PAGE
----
Look with me at verse 1. We see that Jesus’ popularity with the many would protect him short term, but his unpopularity with only one would cost him his life. It only took one person disobeying God in the unique station of life Judas found himself to bring about the death of Jesus. We might consider it this way. No one is so protected that he is immune to another person’s sin. There is no such thing as a crowd so big or a reputation so strong when it comes to the power of one person’s disobedience to God. As with Judas, one person’s disobedience is enough to bring down even the most virtuous friend or enemy.

This is a message for us. We are all in unique stations of life, and we all have the capacity for using these stations to hurt people. We hear things, we know things. Maybe we think that some people are so embedded in their strengths that we cannot hurt them with idle stories or careless comments. But we can. Rumor and insult are powerful. Remember that Jesus was called Lord by some, but he was also called demon-possessed by others. He was also called Mary’s son instead of Joseph’s son—a truth, but a slur nonetheless. Small words, often couched as “opinions,” are often the most powerful way to kill someone’s reputation. Be sure that some people did not follow Jesus because of the rumors they heard about him from the simmering rumor mill.

At least Paul the apostle would tell us this. The whole of Second Corinthians is in some respects a defense of himself and his ministry, and the cue is in chapter 10, verse 10 when he shares what he has heard of himself in the chatter in Corinth: “His letters are weighty and strong, but his personal presence is unimpressive and his speech contemptible.” For some these are opinions, but for Paul they undercut what he sees as his life’s work at Corinth. It was only a kiss, Judas might say. No one is so protected, so secure, that words cannot bring him down. Maybe you only call someone fat or dumb or a failure once. But let ten people call you that once a day every week of your life and that becomes a reason to give up on yourself. Or even kill yourself. It was only a kiss, Judas might say. It was only a word, we might say. The exit wound is always the problem with little sins.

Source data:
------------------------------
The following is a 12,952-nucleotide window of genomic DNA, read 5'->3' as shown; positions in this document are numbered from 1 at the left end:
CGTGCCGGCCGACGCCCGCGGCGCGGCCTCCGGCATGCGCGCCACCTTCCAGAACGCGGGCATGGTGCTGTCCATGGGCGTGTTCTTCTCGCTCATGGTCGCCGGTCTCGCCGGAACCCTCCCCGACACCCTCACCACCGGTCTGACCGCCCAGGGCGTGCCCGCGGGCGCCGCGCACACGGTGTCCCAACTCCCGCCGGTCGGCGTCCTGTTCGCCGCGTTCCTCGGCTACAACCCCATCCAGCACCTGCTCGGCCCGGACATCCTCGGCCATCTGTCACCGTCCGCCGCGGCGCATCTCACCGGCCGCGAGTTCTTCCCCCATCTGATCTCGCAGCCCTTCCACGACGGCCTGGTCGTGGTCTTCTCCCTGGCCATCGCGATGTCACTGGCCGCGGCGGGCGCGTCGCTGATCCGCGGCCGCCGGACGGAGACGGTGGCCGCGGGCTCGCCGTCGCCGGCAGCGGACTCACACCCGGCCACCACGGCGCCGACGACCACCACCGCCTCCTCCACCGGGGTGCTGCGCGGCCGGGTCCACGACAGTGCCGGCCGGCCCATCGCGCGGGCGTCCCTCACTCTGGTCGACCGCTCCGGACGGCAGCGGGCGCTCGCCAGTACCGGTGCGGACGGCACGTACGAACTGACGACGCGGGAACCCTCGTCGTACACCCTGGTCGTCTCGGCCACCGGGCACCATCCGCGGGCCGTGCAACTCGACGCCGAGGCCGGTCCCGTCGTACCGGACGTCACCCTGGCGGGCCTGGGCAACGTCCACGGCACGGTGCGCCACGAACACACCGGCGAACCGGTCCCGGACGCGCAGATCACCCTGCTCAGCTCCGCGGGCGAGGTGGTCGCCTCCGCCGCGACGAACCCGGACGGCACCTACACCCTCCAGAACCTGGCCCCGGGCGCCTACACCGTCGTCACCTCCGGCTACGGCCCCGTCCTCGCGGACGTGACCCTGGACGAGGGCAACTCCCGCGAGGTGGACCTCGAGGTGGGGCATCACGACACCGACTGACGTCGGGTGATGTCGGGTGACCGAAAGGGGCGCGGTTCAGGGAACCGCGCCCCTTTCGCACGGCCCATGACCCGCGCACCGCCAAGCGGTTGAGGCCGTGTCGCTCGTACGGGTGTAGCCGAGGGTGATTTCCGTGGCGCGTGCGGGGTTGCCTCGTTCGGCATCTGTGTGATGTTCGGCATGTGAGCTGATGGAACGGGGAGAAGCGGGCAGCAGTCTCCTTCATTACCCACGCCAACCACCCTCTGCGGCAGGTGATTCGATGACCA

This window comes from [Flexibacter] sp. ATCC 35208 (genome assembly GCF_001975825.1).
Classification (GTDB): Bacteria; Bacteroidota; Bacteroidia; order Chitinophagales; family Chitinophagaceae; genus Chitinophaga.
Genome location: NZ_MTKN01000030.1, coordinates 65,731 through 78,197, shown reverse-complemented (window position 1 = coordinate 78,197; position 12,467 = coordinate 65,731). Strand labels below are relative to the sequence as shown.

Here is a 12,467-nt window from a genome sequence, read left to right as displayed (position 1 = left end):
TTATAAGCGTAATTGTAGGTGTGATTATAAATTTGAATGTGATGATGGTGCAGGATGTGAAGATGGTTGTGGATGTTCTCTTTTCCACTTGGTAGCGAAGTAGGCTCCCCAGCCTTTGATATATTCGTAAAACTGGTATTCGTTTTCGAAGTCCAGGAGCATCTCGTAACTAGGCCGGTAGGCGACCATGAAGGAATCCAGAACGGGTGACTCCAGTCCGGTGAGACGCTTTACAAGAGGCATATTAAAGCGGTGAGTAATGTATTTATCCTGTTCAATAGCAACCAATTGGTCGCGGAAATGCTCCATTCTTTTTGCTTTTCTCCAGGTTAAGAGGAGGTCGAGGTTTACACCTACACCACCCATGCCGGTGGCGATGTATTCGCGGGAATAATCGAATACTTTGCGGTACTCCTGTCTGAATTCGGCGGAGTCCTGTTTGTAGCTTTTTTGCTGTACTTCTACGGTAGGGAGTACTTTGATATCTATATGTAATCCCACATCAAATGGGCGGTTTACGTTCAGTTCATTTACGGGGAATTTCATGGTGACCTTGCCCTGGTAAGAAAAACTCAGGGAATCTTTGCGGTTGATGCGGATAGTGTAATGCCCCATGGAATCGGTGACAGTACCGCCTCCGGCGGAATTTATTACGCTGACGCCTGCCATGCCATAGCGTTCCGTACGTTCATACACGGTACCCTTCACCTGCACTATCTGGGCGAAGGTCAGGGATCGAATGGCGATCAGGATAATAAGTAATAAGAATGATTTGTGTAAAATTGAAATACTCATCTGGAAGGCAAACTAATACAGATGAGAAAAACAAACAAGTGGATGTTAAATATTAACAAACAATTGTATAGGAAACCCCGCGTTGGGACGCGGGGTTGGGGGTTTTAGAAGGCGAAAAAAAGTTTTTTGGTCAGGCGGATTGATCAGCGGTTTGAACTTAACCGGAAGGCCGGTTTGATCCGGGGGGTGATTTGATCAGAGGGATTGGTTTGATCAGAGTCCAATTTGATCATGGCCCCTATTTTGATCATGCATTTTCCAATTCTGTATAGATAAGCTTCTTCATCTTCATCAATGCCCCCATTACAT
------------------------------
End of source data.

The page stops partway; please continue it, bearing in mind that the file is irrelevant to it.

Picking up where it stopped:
A second idea: A little kiss in the hands of Satan is more than a kiss. What Judas sees as a matter of scaring Jesus with an arrest becomes much larger. Who knows that the whole of the crowd that returned home after the death of Jesus also believed they, too, had done little. They under-estimated how one more voice in the cursing crowd only added to the misery of Jesus on the cross. If everyone does a little sin with Satan’s help, Satan does a lot. The exit wound of a little sin is always larger than we see.

A small sin in Satan’s hands changes you. And if you are changing for the worst through small, quiet, private sins, the lives of people around you are changing for the worst. We are not the judge of little, God is. And any moment of yielding to temptation of sin brings about change. This is why Jesus’ time in the wilderness when he turns down the offer of sin looks so large in the rear-view mirror. The No of Jesus to temptation was always a Yes to God and to us.

There are no little sins. This is why Jesus is near to help us. From the book of Hebrews: For since he was tempted in that which he has suffered, He is able to come to the aid of those who are tempted (2:18). As in the case of Judas, he knows that sin casts an exit wound far larger than we see. And so he is there to guide us through our own struggles.

Well-placed people play Judas every day with little deeds, and as long as you’re well-placed you will be in a position to watch small sins become big problems.